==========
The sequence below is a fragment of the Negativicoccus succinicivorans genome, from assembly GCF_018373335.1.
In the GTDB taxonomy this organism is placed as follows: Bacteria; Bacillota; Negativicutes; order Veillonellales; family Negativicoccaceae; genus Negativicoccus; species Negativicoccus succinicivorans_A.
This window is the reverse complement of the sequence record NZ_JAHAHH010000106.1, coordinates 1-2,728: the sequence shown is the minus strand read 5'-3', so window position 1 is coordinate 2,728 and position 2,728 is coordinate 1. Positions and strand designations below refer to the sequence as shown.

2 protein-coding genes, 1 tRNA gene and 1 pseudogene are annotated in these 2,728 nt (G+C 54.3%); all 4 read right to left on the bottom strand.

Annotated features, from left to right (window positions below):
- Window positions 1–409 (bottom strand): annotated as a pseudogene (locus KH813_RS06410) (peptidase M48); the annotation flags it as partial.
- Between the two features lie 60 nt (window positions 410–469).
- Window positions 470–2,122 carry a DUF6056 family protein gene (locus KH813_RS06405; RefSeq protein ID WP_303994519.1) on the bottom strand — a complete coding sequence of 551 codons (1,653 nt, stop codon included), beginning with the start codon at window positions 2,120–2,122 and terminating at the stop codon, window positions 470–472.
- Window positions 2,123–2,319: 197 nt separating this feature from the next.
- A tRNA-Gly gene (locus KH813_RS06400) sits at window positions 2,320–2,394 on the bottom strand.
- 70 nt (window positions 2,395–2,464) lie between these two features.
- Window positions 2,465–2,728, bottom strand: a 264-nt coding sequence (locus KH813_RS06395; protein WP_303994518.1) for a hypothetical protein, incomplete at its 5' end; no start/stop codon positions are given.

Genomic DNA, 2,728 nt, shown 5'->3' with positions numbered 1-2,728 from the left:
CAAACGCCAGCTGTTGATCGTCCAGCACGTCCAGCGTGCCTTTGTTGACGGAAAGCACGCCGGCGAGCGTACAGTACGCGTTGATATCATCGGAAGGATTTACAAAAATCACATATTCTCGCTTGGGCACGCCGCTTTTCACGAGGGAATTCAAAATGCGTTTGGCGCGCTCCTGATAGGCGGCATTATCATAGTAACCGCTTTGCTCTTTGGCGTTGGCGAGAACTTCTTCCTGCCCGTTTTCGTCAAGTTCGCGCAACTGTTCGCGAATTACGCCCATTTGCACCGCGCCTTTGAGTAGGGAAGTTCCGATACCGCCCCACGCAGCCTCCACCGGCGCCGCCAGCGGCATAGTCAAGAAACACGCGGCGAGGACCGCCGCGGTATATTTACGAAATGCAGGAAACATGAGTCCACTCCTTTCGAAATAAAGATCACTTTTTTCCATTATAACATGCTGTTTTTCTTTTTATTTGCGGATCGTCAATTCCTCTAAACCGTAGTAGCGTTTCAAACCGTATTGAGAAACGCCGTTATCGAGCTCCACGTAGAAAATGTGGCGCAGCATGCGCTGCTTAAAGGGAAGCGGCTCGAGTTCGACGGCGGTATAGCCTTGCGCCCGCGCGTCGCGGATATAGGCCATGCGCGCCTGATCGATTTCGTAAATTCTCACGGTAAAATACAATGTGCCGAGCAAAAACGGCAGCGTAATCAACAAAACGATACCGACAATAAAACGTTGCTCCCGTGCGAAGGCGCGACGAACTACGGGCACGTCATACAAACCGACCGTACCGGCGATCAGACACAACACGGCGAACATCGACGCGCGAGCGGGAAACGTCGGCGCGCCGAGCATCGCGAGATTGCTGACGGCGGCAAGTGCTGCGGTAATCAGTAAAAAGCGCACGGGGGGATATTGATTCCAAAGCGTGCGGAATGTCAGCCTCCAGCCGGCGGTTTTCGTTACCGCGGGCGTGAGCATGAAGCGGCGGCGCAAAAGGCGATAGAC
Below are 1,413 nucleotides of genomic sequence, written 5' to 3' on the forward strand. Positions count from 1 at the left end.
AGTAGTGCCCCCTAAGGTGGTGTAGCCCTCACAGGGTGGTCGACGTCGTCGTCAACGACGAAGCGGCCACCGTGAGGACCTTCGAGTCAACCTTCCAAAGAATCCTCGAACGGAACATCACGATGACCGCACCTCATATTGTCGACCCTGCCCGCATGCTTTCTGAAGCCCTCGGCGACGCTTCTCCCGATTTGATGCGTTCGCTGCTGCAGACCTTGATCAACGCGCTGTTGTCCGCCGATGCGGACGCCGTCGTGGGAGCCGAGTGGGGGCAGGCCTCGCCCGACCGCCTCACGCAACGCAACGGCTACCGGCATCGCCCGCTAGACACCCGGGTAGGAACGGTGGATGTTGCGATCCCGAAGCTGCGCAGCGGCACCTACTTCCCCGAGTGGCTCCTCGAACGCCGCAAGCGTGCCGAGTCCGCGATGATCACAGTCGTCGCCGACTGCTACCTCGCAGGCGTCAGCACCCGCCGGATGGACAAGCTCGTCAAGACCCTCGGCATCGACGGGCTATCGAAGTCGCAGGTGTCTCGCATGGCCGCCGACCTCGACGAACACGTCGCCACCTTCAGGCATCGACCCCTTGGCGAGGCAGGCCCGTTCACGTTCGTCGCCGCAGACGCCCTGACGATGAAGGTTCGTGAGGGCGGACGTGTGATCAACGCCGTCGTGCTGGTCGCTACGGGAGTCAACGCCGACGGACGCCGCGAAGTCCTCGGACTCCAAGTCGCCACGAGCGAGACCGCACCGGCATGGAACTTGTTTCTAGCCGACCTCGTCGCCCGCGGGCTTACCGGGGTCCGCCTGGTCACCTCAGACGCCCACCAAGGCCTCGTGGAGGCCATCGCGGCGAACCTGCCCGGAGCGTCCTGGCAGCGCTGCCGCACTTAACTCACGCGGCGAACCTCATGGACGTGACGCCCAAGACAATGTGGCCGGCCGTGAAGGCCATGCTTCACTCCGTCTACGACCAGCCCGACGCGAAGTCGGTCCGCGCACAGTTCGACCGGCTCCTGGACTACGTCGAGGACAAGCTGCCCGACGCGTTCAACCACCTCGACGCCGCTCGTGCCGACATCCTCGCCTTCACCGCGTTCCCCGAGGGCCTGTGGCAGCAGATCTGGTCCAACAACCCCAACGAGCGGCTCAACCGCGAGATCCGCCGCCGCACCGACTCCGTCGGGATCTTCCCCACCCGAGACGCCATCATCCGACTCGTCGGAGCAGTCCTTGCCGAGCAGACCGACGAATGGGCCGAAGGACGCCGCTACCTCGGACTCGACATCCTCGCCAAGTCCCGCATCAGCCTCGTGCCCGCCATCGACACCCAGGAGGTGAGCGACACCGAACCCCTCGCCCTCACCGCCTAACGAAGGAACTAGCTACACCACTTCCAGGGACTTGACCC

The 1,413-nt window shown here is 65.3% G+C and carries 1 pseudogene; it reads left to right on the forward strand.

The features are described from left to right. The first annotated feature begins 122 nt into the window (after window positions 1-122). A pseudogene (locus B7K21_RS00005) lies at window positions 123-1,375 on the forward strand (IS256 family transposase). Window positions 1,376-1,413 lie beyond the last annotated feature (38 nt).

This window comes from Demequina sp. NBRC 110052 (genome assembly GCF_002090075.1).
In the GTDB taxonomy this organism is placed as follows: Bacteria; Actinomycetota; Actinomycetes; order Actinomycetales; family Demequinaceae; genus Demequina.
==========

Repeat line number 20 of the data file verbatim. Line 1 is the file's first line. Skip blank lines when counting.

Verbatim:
In the GTDB taxonomy this organism is placed as follows: Bacteria; Actinomycetota; Actinomycetes; order Actinomycetales; family Demequinaceae; genus Demequina.